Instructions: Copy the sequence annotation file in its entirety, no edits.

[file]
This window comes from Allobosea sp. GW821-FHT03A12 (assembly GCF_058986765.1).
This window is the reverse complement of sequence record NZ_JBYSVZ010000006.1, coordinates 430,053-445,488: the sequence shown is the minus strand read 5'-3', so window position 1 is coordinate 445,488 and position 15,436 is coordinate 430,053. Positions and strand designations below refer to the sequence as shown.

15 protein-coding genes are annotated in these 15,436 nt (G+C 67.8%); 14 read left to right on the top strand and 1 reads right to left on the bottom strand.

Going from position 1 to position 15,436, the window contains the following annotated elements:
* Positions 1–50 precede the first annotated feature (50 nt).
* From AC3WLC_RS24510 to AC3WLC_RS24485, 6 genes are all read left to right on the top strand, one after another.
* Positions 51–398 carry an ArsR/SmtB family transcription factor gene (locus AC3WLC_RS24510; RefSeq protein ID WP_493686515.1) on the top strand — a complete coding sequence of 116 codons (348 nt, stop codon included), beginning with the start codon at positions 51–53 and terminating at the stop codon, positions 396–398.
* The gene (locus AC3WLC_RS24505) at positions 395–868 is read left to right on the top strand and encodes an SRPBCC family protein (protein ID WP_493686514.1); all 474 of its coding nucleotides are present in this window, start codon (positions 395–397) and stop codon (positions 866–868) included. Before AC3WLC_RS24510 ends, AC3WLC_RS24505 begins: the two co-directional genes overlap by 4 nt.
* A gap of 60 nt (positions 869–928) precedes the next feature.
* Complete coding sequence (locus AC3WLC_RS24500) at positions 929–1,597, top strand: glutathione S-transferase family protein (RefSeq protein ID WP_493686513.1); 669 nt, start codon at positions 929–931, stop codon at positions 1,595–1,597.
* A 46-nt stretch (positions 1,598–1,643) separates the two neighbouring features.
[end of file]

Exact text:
This window comes from Allobosea sp. GW821-FHT03A12 (assembly GCF_058986765.1).
This window is the reverse complement of sequence record NZ_JBYSVZ010000006.1, coordinates 430,053-445,488: the sequence shown is the minus strand read 5'-3', so window position 1 is coordinate 445,488 and position 15,436 is coordinate 430,053. Positions and strand designations below refer to the sequence as shown.

15 protein-coding genes are annotated in these 15,436 nt (G+C 67.8%); 14 read left to right on the top strand and 1 reads right to left on the bottom strand.

Going from position 1 to position 15,436, the window contains the following annotated elements:
* Positions 1–50 precede the first annotated feature (50 nt).
* From AC3WLC_RS24510 to AC3WLC_RS24485, 6 genes are all read left to right on the top strand, one after another.
* Positions 51–398 carry an ArsR/SmtB family transcription factor gene (locus AC3WLC_RS24510; RefSeq protein ID WP_493686515.1) on the top strand — a complete coding sequence of 116 codons (348 nt, stop codon included), beginning with the start codon at positions 51–53 and terminating at the stop codon, positions 396–398.
* The gene (locus AC3WLC_RS24505) at positions 395–868 is read left to right on the top strand and encodes an SRPBCC family protein (protein ID WP_493686514.1); all 474 of its coding nucleotides are present in this window, start codon (positions 395–397) and stop codon (positions 866–868) included. Before AC3WLC_RS24510 ends, AC3WLC_RS24505 begins: the two co-directional genes overlap by 4 nt.
* A gap of 60 nt (positions 869–928) precedes the next feature.
* Complete coding sequence (locus AC3WLC_RS24500) at positions 929–1,597, top strand: glutathione S-transferase family protein (RefSeq protein ID WP_493686513.1); 669 nt, start codon at positions 929–931, stop codon at positions 1,595–1,597.
* A 46-nt stretch (positions 1,598–1,643) separates the two neighbouring features.